Longtime Modern Muse readers know I’m kind of a green freak (kind of? Well, I pretty much bleed green. Creepy!). I have been working with a number of stellar authors lately in a women’s publishing consortium called Indie-Visible, and one of the authors is even greener than I am. Which is pretty hard to believe. Anyhoo, I interviewed her to learn more about her book and her passion for rivers, and am posting the results of that conversation here, for your reading pleasure.
And btw, Becca’s book, Junction, Utah, is one of the best books I’ve read this year. Not preachy at all, it gives an insider’s view of man vs nature, aka oil vs eco, in the pristine river valleys of Utah. Becca is a longtime river guide and a geologist as well; her science and eco background give the book urgency and authenticity. But the story – wow. An Iraq veteran with PTSD, a soft-spoken river guide, the true love of horses and the hay farmers of the valley, the smell of the river and the sound of the wind – these all come to life in Junction, Utah. Truly a beautiful story, with a message that is powerfully contemporary. I read this on my Kindle, and may have to buy a paperback to get her to sign it when the print version comes out. How does one get a Kindle signed, anyway?
JPT: Your writing stems so much from deep, personal experiences you’ve had. Junction, Utah, in specific, draws on your years as one of the first female river guides, but also politics that are dear to you. Have you entertained the notion of writing about something you’ve not experienced, and why or why not?
BL: Great question. There’s really a lot in Junction that I’ve not experienced, although I’m intimate with the setting and some of the characters. For example, the town of Junction is a sweet, slow-paced farming community, which isn’t anything I’ve viewed from the inside but had to research deeply. Also, explosives are key to the climax of the story, and I’ve only learned about their use in geologic exploration through friends in the business. I also have never had a family member go missing or experience the sorts of traumatic events Luke does, so those aspects, too, came from interviews and journal research.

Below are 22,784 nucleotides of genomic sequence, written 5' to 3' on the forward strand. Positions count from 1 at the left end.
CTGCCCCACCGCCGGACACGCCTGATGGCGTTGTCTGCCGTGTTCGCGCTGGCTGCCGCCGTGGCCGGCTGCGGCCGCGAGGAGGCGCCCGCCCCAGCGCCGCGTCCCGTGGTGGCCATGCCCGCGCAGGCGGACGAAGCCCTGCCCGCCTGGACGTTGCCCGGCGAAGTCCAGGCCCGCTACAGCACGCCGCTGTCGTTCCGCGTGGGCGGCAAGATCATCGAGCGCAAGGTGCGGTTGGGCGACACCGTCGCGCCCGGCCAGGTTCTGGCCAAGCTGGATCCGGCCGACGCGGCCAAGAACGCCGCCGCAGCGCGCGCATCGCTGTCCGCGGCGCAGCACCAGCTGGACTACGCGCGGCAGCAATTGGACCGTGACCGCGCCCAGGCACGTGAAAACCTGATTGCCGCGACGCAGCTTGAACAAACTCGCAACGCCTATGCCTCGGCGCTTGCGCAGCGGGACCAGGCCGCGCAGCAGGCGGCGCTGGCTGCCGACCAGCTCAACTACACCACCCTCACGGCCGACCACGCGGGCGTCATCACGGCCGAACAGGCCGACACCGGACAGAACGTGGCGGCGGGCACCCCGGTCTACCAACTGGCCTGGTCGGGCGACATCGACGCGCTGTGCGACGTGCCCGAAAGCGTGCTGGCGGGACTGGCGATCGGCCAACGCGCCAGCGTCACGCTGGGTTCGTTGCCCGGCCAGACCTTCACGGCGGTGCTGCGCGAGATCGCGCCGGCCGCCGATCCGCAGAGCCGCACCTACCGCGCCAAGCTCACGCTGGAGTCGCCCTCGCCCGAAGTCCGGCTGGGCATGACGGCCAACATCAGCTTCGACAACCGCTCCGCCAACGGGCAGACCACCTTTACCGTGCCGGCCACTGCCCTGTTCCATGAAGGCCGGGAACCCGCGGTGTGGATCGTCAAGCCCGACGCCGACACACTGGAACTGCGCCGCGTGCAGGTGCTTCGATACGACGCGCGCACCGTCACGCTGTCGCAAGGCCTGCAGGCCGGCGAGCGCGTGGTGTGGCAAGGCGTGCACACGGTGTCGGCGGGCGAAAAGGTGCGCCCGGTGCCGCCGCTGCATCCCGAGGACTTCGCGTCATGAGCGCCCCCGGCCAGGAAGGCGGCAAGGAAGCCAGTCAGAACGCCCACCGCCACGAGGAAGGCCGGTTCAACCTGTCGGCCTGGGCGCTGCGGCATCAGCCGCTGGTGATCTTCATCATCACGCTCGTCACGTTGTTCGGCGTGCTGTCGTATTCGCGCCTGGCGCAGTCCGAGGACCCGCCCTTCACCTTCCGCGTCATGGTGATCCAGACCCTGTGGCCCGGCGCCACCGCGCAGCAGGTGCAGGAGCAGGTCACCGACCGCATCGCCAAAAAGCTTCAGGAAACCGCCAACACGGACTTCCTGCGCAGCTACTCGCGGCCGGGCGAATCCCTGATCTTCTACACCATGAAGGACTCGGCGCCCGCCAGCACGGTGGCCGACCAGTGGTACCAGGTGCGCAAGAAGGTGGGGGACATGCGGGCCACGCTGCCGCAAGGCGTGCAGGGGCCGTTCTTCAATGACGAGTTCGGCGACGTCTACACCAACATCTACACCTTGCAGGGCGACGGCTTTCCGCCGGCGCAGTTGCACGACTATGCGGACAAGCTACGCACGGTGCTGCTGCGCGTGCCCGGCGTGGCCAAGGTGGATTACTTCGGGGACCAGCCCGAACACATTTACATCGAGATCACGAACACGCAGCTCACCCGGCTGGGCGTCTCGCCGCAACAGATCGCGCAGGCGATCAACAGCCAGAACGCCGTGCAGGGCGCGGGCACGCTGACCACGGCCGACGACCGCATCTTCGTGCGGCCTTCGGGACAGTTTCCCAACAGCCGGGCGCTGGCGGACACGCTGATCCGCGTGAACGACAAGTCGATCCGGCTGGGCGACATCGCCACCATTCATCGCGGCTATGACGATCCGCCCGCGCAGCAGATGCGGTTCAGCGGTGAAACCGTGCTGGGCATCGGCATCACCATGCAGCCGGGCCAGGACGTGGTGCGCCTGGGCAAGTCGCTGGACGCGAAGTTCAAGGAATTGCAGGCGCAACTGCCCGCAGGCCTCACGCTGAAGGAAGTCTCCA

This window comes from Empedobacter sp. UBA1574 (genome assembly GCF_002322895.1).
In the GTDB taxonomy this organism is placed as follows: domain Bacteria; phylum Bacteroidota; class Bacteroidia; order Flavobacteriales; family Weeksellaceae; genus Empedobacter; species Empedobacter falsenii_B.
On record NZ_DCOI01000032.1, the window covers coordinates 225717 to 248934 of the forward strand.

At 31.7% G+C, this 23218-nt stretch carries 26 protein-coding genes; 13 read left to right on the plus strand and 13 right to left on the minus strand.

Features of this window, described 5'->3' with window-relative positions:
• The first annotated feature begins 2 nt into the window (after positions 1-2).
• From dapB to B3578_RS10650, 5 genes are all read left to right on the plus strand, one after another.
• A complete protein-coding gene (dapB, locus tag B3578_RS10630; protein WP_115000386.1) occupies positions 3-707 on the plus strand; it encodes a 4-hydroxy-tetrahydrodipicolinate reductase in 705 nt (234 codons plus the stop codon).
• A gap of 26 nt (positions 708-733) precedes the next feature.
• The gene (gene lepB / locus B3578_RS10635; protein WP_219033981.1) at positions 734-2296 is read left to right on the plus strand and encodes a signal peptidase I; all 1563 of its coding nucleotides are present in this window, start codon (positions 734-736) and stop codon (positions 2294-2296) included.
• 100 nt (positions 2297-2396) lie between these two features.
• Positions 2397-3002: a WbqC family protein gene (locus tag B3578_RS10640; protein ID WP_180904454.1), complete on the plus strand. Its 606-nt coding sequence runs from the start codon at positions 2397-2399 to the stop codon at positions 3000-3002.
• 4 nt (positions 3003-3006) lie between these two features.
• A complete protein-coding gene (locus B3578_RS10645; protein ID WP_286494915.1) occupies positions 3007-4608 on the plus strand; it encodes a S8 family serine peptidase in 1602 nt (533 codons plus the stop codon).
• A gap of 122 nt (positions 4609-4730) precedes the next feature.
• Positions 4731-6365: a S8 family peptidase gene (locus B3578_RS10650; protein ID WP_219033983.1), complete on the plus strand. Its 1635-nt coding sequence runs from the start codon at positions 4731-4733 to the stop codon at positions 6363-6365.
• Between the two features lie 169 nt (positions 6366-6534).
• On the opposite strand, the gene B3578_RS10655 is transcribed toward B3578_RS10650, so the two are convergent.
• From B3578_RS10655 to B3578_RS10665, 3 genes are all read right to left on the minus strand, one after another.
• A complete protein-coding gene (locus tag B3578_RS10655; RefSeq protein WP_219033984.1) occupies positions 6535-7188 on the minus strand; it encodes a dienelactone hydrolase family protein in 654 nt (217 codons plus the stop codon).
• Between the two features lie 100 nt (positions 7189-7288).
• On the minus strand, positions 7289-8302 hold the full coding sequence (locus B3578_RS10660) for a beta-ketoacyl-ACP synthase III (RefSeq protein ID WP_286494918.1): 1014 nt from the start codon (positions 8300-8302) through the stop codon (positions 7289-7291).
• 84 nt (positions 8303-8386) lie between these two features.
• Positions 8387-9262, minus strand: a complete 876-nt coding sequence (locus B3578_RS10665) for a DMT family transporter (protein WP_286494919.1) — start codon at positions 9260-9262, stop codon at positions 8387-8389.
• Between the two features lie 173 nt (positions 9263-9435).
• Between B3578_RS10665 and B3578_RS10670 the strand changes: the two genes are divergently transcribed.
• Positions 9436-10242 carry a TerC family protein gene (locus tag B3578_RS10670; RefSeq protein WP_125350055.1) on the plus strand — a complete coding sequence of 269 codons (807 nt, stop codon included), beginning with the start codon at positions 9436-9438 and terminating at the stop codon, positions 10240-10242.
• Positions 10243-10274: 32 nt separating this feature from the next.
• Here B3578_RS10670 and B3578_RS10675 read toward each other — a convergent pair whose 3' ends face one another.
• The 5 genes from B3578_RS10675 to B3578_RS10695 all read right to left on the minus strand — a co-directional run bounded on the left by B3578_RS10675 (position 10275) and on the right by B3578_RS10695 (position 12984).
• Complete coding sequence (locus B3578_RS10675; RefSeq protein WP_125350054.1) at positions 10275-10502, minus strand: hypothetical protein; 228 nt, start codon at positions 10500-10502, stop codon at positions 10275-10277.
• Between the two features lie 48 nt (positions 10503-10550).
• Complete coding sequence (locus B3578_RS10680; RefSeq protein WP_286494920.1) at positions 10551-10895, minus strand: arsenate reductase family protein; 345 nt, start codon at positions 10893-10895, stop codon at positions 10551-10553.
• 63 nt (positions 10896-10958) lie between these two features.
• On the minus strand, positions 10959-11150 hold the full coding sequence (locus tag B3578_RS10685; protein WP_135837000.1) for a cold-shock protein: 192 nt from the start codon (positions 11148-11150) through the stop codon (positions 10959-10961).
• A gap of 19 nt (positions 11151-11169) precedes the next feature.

Additionally, I’m working now on a collection of short stories about water and our relationship to it in a changing world. Many of the perspectives are new to me and have only come to my attention through travel. I’ve had to invent characters, dialogue, situations, and motives out of my observations–sort of bringing them to life but not actually living them. I’ve always had to go deep into my imagination to get a story out of the factual.
JPT: Your characterization of a recent war veteran with PTSD was deeply felt and not a little sad and disturbing. I appreciated how the recent war vet, the missing Vietnam war veteran, and the cafe owner (Fred of Fred’s Cafe) each portray different ways a soldier could come home — broken, dead, or able to become whole again. Do you have a veteran in your life who showed you those facets?
BL: I have a lot of veterans in my life, and they were especially with me daily when I worked as a river guide in Grand Canyon. Many Vietnam vets found a temporary (sometimes decades-long) home in the Canyon. I’d known young men who’d been drafted and not come home, but I’d never worked shoulder to shoulder with men who’d been subjected to such horrors and had to learn to deal with it. They responded in every possible way you can imagine. And they more than anyone were the models for my veterans in Junction.
JPT: The river is a character itself in your novel. The natural world, the man-made “nature” of farming, and the man-made destruction through mining — it seems that not all three can coexist. Was Junction, Utah, a manifesto of sorts for you?